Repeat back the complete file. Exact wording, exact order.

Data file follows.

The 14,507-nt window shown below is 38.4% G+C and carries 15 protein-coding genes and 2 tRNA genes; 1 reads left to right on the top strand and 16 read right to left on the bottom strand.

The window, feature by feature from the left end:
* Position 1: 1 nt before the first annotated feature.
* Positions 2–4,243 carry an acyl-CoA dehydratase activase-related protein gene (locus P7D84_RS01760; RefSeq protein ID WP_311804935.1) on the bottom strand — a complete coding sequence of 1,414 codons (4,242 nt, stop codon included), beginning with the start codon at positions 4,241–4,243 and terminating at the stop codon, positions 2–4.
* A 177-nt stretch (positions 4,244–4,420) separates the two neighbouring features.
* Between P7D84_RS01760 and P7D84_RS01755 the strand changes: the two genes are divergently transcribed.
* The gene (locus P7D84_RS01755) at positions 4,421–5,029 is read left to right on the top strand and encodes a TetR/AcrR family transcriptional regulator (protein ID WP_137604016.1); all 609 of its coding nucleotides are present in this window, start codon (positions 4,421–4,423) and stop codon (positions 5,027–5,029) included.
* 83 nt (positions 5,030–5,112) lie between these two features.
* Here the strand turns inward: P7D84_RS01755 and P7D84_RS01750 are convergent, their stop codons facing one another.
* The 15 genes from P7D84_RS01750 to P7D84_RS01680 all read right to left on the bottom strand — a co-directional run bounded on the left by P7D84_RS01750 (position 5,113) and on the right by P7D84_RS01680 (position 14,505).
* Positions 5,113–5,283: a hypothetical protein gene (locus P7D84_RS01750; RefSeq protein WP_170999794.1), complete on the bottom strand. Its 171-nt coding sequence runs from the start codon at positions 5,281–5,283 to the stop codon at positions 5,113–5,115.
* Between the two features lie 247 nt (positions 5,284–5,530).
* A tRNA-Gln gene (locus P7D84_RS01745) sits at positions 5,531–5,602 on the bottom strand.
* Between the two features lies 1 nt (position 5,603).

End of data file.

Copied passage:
The 14,507-nt window shown below is 38.4% G+C and carries 15 protein-coding genes and 2 tRNA genes; 1 reads left to right on the top strand and 16 read right to left on the bottom strand.

The window, feature by feature from the left end:
* Position 1: 1 nt before the first annotated feature.
* Positions 2–4,243 carry an acyl-CoA dehydratase activase-related protein gene (locus P7D84_RS01760; RefSeq protein ID WP_311804935.1) on the bottom strand — a complete coding sequence of 1,414 codons (4,242 nt, stop codon included), beginning with the start codon at positions 4,241–4,243 and terminating at the stop codon, positions 2–4.
* A 177-nt stretch (positions 4,244–4,420) separates the two neighbouring features.
* Between P7D84_RS01760 and P7D84_RS01755 the strand changes: the two genes are divergently transcribed.
* The gene (locus P7D84_RS01755) at positions 4,421–5,029 is read left to right on the top strand and encodes a TetR/AcrR family transcriptional regulator (protein ID WP_137604016.1); all 609 of its coding nucleotides are present in this window, start codon (positions 4,421–4,423) and stop codon (positions 5,027–5,029) included.
* 83 nt (positions 5,030–5,112) lie between these two features.
* Here the strand turns inward: P7D84_RS01755 and P7D84_RS01750 are convergent, their stop codons facing one another.
* The 15 genes from P7D84_RS01750 to P7D84_RS01680 all read right to left on the bottom strand — a co-directional run bounded on the left by P7D84_RS01750 (position 5,113) and on the right by P7D84_RS01680 (position 14,505).
* Positions 5,113–5,283: a hypothetical protein gene (locus P7D84_RS01750; RefSeq protein WP_170999794.1), complete on the bottom strand. Its 171-nt coding sequence runs from the start codon at positions 5,281–5,283 to the stop codon at positions 5,113–5,115.
* Between the two features lie 247 nt (positions 5,284–5,530).
* A tRNA-Gln gene (locus P7D84_RS01745) sits at positions 5,531–5,602 on the bottom strand.
* Between the two features lies 1 nt (position 5,603).